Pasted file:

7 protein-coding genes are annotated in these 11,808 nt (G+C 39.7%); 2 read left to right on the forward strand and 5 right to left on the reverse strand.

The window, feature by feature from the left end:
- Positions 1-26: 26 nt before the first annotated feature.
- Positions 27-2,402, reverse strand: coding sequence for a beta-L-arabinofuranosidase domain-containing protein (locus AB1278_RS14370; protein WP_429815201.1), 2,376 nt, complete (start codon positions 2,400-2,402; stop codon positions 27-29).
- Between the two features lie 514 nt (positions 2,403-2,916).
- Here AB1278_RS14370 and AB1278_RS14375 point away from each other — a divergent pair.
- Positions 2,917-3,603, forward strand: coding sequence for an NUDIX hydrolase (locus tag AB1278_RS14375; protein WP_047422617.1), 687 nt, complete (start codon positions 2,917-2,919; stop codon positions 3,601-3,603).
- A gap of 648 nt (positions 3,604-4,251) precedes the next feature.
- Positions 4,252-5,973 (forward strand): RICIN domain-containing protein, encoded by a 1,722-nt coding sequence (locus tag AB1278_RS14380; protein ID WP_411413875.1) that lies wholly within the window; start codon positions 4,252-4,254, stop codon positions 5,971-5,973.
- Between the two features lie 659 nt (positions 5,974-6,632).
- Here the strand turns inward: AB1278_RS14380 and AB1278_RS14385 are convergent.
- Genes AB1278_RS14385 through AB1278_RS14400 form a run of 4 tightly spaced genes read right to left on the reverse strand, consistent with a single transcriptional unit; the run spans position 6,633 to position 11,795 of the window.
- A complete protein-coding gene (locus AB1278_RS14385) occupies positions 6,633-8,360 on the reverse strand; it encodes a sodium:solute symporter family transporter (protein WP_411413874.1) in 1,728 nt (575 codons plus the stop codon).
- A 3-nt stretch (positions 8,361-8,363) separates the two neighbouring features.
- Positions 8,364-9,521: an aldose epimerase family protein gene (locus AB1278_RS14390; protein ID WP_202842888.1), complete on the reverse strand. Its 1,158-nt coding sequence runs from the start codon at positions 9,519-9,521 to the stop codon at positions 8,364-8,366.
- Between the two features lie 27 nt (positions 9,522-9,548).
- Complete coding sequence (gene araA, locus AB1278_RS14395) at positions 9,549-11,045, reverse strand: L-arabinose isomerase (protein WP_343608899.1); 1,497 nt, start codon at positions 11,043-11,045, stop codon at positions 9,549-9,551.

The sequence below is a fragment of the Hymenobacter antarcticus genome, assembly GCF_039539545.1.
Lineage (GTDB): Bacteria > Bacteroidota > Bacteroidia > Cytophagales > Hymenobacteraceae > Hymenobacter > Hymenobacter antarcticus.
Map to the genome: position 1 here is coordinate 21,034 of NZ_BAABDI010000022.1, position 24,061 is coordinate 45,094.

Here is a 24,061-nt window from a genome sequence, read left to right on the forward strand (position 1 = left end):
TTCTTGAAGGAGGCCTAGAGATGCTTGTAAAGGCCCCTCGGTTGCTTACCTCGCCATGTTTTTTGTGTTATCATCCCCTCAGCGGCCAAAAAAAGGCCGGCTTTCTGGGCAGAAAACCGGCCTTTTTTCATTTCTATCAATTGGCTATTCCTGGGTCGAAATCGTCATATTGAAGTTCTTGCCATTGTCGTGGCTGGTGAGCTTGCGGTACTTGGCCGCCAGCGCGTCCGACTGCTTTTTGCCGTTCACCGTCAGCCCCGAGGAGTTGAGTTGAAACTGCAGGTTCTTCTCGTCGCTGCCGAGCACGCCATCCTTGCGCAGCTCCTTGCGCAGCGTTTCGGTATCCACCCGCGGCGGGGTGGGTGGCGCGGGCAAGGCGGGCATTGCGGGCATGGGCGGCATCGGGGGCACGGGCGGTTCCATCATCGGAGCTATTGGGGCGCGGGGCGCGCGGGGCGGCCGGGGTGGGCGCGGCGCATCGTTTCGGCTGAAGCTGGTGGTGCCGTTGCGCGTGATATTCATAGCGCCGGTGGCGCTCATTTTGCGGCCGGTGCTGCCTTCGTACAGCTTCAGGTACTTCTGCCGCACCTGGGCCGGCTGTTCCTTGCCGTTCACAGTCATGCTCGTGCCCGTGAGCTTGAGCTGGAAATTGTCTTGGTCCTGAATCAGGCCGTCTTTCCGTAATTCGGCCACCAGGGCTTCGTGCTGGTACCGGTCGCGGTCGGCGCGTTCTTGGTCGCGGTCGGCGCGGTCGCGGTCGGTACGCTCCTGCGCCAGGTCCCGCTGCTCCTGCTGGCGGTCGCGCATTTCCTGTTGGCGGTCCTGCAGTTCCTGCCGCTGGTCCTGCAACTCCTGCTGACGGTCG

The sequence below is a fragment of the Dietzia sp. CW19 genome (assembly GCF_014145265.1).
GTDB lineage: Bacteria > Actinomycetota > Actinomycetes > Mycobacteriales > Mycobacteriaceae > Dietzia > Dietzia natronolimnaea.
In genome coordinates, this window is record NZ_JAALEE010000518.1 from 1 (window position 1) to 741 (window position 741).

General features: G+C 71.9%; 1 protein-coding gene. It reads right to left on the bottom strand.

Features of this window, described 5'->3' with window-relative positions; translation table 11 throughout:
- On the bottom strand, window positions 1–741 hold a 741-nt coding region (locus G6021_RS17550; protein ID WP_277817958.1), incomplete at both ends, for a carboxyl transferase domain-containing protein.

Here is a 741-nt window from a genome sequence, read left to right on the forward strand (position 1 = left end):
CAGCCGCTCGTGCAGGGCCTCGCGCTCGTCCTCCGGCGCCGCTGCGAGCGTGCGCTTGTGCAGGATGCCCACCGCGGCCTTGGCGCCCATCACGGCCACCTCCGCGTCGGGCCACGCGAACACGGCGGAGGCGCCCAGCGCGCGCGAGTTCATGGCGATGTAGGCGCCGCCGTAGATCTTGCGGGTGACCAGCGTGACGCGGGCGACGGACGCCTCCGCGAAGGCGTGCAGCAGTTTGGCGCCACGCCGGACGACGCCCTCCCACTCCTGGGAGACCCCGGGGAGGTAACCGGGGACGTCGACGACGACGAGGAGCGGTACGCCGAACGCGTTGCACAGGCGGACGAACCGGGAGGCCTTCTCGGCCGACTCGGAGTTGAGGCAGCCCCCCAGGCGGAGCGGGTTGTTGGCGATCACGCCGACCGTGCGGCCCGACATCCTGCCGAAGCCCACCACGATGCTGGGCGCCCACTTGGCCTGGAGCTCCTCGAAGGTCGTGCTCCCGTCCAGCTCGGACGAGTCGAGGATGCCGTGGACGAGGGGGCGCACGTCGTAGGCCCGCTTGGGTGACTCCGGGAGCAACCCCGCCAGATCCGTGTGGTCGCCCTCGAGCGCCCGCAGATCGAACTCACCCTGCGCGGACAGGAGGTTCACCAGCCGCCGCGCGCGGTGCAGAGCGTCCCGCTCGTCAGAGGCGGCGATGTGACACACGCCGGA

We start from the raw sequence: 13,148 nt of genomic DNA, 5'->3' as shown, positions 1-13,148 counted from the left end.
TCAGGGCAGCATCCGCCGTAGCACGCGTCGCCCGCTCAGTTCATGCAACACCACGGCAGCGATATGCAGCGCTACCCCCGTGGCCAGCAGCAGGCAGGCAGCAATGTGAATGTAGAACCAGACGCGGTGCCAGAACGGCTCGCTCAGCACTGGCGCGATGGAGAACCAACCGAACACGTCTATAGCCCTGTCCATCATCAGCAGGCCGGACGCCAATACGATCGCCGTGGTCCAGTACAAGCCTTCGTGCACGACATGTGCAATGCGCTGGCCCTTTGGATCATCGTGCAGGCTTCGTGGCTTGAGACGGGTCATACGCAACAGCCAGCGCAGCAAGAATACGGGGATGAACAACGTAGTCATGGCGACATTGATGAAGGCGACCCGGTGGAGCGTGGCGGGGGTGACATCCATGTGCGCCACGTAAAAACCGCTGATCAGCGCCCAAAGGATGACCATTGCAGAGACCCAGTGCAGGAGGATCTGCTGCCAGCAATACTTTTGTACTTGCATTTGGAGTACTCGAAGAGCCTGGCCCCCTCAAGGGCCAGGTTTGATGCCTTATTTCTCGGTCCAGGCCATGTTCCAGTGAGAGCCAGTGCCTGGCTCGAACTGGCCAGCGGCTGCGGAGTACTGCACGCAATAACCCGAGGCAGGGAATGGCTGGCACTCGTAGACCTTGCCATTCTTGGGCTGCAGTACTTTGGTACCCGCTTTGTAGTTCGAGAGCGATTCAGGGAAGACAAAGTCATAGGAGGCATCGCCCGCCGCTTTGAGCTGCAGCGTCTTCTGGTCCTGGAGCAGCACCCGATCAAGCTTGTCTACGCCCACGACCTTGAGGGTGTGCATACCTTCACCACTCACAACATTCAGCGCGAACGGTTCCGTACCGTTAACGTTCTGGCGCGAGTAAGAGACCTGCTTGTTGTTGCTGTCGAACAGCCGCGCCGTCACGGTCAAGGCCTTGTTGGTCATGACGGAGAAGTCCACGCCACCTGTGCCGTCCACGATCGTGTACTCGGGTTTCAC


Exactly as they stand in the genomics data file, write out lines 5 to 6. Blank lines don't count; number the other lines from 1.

- Between the two features lie 514 nt (positions 2,403-2,916).
- Here AB1278_RS14370 and AB1278_RS14375 point away from each other — a divergent pair.